By the time she was in third grade, Katey Smith had already sold her first piece of artwork. Her drawings and paintings made everyone believe she would someday become an artist.
But during an elementary school music program, Smith, a 2003 Huntington University alumna, belted out “Who Needs Love,” a song from a children’s musical.
It was then that it became obvious she was born to perform.
“It was one of those moments,” said her mother, Cindie Anderson. “We were all caught up in her artwork at that time. She just shocked everybody.”
Since learning to read, write, play and sing a variety of music, Smith has become a pop folk singer/songwriter and has released two studio albums. Her song “Don’t Know How to Love You” is being used in a local TV and radio commercial in Spokane, Wash.
“She chose music because she was afraid that art would become work and she wouldn’t enjoy it anymore,” Anderson said. “She didn’t think that was going to happen with music.”
Early influences in her life have led her to explore a variety of aspects of the music industry. Born to vagabond-like parents who often listened to music and went to bluegrass festivals, Smith said she thinks that continuously moving as a child can cause a person to be “footloose and fancy-free” and addicted to change.
“I am getting to the point in my life where I’m finally starting to settle down a little bit,” she said, “but I did like to bounce around and travel around and check out different things and different places to live.”
As migrant workers, Smith’s parents planted trees and picked fruit all over the U.S., moving frequently to find work. By the time Smith was 5 years old, her mother said the family had lived in about 13 different states.
“We were kind of vagabonds,” said Anderson, referring to the family’s lifestyle during the 1980s. “I wouldn’t really call it living and moving because lots of times we were living out of a Volkswagen bus. We liked to travel. We didn’t have much money, but we made it happen anyway.”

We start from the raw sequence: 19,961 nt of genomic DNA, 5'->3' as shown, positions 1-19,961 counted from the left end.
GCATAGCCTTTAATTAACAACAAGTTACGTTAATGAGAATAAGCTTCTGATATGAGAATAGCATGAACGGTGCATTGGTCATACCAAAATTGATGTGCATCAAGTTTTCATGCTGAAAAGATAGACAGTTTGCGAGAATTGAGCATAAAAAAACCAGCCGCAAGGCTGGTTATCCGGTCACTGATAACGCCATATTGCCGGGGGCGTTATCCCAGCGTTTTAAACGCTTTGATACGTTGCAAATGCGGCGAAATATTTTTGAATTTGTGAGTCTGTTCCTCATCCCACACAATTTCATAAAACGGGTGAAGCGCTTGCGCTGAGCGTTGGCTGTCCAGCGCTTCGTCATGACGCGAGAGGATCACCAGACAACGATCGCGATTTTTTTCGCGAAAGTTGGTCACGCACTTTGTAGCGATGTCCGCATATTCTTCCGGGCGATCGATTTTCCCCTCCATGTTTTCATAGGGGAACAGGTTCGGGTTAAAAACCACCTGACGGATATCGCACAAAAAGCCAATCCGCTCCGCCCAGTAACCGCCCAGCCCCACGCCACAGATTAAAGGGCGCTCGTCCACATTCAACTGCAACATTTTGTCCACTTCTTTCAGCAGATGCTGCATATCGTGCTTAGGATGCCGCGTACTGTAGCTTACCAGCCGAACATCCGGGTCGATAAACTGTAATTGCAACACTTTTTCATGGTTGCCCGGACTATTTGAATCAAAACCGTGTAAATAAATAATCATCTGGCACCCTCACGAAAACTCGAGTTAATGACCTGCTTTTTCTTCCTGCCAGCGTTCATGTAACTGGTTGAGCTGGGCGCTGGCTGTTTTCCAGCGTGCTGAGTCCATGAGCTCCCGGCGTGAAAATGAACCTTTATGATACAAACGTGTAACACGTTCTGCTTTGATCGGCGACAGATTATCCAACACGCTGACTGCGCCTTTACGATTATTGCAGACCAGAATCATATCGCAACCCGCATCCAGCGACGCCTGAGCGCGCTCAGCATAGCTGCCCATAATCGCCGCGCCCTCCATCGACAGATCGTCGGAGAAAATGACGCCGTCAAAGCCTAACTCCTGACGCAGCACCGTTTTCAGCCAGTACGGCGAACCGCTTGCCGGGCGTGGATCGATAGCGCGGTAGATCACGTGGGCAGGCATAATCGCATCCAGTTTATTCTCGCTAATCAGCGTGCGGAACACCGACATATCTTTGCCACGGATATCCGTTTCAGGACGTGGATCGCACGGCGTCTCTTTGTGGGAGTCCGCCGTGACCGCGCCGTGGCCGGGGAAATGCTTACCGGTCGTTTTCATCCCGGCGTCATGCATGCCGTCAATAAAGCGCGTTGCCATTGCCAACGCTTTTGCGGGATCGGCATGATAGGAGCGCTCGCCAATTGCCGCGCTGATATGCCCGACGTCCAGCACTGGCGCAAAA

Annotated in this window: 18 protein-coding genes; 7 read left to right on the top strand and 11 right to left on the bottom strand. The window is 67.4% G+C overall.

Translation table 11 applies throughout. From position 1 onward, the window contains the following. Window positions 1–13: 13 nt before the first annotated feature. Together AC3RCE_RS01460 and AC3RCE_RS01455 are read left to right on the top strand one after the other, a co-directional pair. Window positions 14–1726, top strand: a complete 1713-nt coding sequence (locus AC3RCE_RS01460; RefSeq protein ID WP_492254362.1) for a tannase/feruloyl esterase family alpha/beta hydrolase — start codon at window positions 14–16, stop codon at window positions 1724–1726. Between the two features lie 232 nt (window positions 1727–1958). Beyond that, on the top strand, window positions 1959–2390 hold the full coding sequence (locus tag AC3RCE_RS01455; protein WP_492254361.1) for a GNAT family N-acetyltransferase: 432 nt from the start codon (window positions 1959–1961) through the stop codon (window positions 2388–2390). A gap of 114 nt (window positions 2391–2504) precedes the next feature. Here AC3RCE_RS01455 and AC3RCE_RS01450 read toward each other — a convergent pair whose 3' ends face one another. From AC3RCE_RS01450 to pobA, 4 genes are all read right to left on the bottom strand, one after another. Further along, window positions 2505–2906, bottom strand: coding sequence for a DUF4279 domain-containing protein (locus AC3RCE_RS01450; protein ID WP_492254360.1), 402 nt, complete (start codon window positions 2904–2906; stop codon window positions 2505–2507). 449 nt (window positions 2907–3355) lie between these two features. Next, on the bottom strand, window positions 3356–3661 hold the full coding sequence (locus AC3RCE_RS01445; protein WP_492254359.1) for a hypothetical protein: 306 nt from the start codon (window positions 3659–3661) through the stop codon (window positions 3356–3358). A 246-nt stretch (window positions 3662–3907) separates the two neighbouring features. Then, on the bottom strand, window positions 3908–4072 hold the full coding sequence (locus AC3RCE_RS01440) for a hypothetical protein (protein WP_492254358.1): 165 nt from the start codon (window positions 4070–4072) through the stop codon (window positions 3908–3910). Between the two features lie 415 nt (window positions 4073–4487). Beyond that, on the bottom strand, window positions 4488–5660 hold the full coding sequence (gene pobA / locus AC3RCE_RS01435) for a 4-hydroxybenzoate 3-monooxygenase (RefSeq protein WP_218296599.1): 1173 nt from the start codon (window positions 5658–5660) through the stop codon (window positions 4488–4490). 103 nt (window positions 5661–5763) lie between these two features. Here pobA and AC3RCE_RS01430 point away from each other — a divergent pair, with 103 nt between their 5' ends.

After having a second child, Anderson said there was not enough room in the Volkswagen, so the family settled on a ranch in Colorado.
Growing up in a rural area and attending a small high school, Smith said she wanted to attend a small college.
“I wanted to get some faith-based education,” she said. “I was a fairly new Christian at the time, so I really wanted to take that next step and be in an environment that was going to nurture growing in that way.”
Majoring in instrumental performance (French horn) at HU, Smith dreamed of playing in an orchestra for film and TV. She said she loves a variety of music and has always been interested in sound design.
Marlene Schleiffer, adjunct professor of music at HU, said that Smith surprised a lot of people when she sold her French horn toward the end of her senior year, after having spent four years studying under the principal horn player of the Fort Wayne Philharmonic.
“She wanted to do music production,” Schleiffer said. “I could see her broad interests taking her into production.”
Schleiffer saw Smith get involved with the pep band and the choir during college, as well as learn to play guitar and keyboard and sing some. Schleiffer said that although singing has become her focus now, in college it was a secondary interest.
Smith started a folk rock group, known as “Alabaster,” with a couple other women during college. She said the trio played in campus events such as the J-term Jam talent show and the Battle of the Bands.
Smith started her own recording company, Roaring Twenties Records, just a year after graduating from HU. She produces and markets her own music from her studio in Denver, Colo. She uses the stage name “Katey Laurel,” a combination of her first and middle names.
She said she writes lyrics from a Christian worldview and describes the sound of her music as being similar to that of Natalie Merchant or Sheryl Crow — adult contemporary/easy listening.
James McQuiston, of NeuFutur Magazine, called Smith’s sound “one that will operate as a blueprint for further work in the singer/songwriter genre.”
Although she is not playing in an orchestra, her dream of being involved with music for films and TV is still coming true.
“When I was playing French horn, I hoped to play movie soundtracks,” Smith said, “and now as a singer and writer, I’m really focusing heavily on trying to get my songs placed in film and TV.”
After her first commercial placement in Spokane, Smith said she is continuing to try to get listed in catalogs used by the film and TV industry. These catalogs help companies find songs that convey a particular emotion or that have a specific sound.
She also performs at several regional venues around Denver, including clubs and theaters.
Her music is available on iTunes and CDBaby.com.
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